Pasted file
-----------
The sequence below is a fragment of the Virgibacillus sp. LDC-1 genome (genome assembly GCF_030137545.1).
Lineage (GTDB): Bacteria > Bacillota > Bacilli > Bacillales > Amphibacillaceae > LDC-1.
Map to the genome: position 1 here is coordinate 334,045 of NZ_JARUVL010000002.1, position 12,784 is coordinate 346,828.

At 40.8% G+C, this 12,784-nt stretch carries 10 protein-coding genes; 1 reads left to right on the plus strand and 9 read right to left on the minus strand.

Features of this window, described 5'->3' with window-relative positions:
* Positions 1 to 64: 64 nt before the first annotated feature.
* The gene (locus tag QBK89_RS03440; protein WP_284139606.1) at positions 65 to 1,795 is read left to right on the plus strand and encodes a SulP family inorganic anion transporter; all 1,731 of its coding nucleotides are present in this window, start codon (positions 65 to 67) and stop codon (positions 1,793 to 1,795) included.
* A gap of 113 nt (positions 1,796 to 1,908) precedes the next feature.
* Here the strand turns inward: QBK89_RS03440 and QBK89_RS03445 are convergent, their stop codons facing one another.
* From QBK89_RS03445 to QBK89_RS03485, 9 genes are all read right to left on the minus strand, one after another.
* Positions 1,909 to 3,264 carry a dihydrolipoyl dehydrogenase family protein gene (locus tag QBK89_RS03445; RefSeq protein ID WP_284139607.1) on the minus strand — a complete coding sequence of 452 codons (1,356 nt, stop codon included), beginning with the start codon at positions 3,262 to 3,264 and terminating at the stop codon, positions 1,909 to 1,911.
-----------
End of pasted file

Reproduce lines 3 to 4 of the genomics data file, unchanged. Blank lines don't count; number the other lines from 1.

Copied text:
Map to the genome: position 1 here is coordinate 334,045 of NZ_JARUVL010000002.1, position 12,784 is coordinate 346,828.

At 40.8% G+C, this 12,784-nt stretch carries 10 protein-coding genes; 1 reads left to right on the plus strand and 9 read right to left on the minus strand.